When the nineteen-year-old Berkeley rapper 100s dropped his debut album Ice Cold Perm last year, he seemed to come out of nowhere, but his collaborators — Main Attrakionz, Shady Blaze, Chippy Nonstop, and Ryan Hemsworth — indicate that he's already in with the right people. Spin called Ice Cold Perm "snarling, no-nonsense pimp-rap," and with booty-bouncing tracks like "1999," it's the type of album that should be blasted from a vintage car cruising on a hot summer's day. 100s is set to release an EP this summer on A-Trak's label Fool's Gold, plus a follow-up to Ice Cold Perm, tentatively titled Sex Symbol, that should be out before the end of the year. 100s said he'll definitely be playing local gigs this summer, though there are no confirmed dates yet. See ihate100s.tumblr.com for upcoming shows. — W.P.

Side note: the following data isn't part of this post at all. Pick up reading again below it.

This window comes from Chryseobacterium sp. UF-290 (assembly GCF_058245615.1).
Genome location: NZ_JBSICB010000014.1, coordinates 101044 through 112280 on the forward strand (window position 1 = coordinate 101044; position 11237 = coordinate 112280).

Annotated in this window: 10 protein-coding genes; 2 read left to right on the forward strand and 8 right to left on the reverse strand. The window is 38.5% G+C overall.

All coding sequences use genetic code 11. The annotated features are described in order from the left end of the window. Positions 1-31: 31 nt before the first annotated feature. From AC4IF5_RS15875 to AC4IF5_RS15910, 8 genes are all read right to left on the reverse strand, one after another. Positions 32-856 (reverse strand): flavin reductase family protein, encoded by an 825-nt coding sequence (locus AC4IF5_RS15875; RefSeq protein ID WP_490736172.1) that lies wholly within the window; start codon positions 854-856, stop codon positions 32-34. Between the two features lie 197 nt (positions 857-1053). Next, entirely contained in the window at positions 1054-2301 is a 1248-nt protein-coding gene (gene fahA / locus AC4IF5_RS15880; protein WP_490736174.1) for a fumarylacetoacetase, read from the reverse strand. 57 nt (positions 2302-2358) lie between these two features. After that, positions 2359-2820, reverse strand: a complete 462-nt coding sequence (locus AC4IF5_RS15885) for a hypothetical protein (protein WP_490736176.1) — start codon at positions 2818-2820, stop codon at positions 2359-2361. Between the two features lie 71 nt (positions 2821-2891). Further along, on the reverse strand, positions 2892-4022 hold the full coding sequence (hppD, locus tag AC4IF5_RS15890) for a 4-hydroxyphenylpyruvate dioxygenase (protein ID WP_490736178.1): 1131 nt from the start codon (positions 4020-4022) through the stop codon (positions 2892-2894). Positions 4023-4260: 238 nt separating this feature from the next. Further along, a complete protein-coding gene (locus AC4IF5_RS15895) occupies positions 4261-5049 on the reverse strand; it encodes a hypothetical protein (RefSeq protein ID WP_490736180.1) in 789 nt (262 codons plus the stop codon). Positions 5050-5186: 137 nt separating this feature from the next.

Ash Reiter has paid her dues since picking up a guitar in 2005 during her senior year at UC Santa Cruz. She's toured extensively, both solo and with her band, and produced an EP and two full-length albums — most recently HOLA, which Express critic Mark Keresman called "an original work" inspired by power pop and Sixties pop-soul. HOLA is the perfect soundtrack for a summer day in the Bay, one in which a cool breeze or fog bank may roll through at any moment. Reiter is, at her core, a singer-songwriter in the folk tradition, but she has enough creativity to keep it interesting, especially in her haunting, angst-ridden live performances, in which she's backed by drummer Will Halsey (her boyfriend and former Wave Array member), bassist Scott Brown, and keyboardist Anthony Ferraro. Reiter has earned comparisons to Dusty Springfield, Rickie Lee Jones, and Cat Power for her soaring, hypnotic vocals that imbue each song with a certain longing — a feeling that she's searching for something, which, much like her genre-shifting music, defies easy explanation. Catch Reiter at a number of local shows this summer, including The Starry Plough (3101 Shattuck Ave., Berkeley) on Friday, June 14, and A Fair to Remember in San Francisco's Jack Kerouac Alley on Sunday, June 16. AshReiter.com — W.P.